The vast majority of the time I’m working I’m alone. And the last thing I like to do when alone is listen to my own thoughts so each morning I load up my mp3 player with the thoughts of others. Mostly comedy podcasts. If there’s anyone in the world who loves to share their thoughts and has the time to do it, it’s comedians. Here are a few I’ve noted recently.
In the Tank with John Fisch. As a young comedian this podcast is indispensable. Each episode is loaded with great stories and insights about comedy. The host, Jon Fisch and his swashbuckling crew of Dans interview comedians, club owners, bookers, and agents about their careers, the up ands and downs. Fisch is a strong interviewer. He controls his comedic instincts enough to actually delve into a topic, to ask questions that have some sense of direction. And to let his guests answer. A lot of comic podcasters are in too much of a hurry to crack a joke and play verbal grabass that nothing substantive is ever said. The Ross Bennett episode is great. Also Eddie Brill and Keith Alberstadt. There’s too many to list. If this isn’t in your rotation, you’re missing out on a great resource.
Doubling Up. This podcast came to my attention when they received a lot of notoriety after posting a previously unheard interview with Bill Hicks in 1992 conducted by Nick Doody, one of the hosts of the podcast. The Hicks interview is fascinating. Near the end Doody, a budding standup at the time, is invited to open for Hicks at an upcoming show. He’s clearly caught off guard and states that a prior commitment to perform in a play the same evening might prevent him from accepting the offer. Listen to the other podcasts as well.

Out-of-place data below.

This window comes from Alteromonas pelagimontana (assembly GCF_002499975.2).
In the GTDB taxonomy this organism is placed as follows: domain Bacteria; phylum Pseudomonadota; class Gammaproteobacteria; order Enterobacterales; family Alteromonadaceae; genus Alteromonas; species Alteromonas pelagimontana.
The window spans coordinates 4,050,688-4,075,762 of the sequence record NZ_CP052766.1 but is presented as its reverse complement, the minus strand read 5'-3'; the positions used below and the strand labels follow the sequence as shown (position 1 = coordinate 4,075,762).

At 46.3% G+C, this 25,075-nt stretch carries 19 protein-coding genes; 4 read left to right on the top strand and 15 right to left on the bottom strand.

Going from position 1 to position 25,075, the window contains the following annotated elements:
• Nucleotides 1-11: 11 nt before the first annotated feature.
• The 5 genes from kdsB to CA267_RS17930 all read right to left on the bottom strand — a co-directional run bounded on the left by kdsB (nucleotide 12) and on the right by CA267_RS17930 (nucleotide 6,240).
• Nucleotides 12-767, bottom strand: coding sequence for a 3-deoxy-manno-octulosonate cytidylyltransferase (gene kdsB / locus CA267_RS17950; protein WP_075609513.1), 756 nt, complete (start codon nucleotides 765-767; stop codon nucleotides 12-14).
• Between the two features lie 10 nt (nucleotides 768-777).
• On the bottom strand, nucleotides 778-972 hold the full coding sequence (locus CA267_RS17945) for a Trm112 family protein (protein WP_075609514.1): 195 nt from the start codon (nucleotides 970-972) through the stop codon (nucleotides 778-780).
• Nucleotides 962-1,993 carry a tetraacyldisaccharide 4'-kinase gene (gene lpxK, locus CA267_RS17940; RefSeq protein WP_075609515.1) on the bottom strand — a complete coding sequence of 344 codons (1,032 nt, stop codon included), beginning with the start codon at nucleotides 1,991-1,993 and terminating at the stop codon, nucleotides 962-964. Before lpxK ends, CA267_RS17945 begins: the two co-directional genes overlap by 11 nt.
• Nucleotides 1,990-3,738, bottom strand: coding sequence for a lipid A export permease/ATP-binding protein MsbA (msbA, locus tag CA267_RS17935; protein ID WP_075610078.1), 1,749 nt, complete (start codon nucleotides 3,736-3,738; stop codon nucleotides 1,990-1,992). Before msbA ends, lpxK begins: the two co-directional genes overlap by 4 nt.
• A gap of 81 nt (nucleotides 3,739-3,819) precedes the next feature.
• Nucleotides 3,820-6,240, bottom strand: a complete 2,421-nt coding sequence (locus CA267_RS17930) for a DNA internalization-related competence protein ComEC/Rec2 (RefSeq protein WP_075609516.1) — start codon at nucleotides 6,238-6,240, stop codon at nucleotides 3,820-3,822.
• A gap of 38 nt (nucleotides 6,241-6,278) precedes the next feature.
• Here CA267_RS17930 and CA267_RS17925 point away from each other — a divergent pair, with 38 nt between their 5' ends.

Stop Podcasting Yourself. Only recently came across this podcast. The couple episodes I listened to were really good. In episode 107 Vancouver comedians Graham Clark and Dave Shumka are joined by guest Mike Thomas. The topic of crowd types comes up and Graham describes his experience opening up for Shane Koyczan, the slam poet who perplexed viewers around the globe at the opening ceremony of the Vancouver Olympics. You remember, right? He’s like a hipster walrus with the mind of a hipster Maya Angelou. Anyway, slam poetry crowds are apparently a bit more civilized than stand up comedy crowds.
“It was people – all ages – that had come to see a show and acted like they were at a show. And, then, the following night, I was working at a regular kind of comedy club, and it’s, like I said, feet on the stage, people showing up so drunk that they’re cross-eyed…. This is people being turned away at the door because they’re too drunk to even get their tickets out of their pockets.”
WTF with Marc Maron. This podcast is one of the best. Maron’s known for his willingness to open himself up and this trait seems to rub off on his guests. Episode 60 is with writer/producer/actor/comedian Bob Odenkirk. He talks about his career and the years he spent putting shows together and preparing pitches for executives. It’s a good guide to navigating the perplexing and maddening system known as Hollywood. On being grounded, Odenkirk says:
“If you’re not lucky enough to die young and just get to be a flaming asshole, you know, life– life– you will be humbled, you will be humbled. Everybody gets humbled. Everybody! Or, if you don’t, then you’re really broken.”
Episode 65 with Eddie Pepitone was absolutely bliss. It follows Maron and Pepitone while on a weekend road gig to arizona. Since doing long boring weekend road gigs is my dream I thoroughly enjoyed the entire listen. Pepitone, whom I’ve heard several times on other podcasts is calm and relaxed, a welcome change from the only other version of him I’ve heard: onstage in front of an audience where he is a loud wild crazy man. In this he He and Maron record much of the podcast while driving. You feel like a fly on the windshield istening to two smart, thoughtful and interesting guys have a conversation.
Also check out Maron’s interview with Robin Williams. You get to hear the entertainer in rare form: conversing like a human being. Turns out when not in jester mode he’s a really interesting and compelling guy.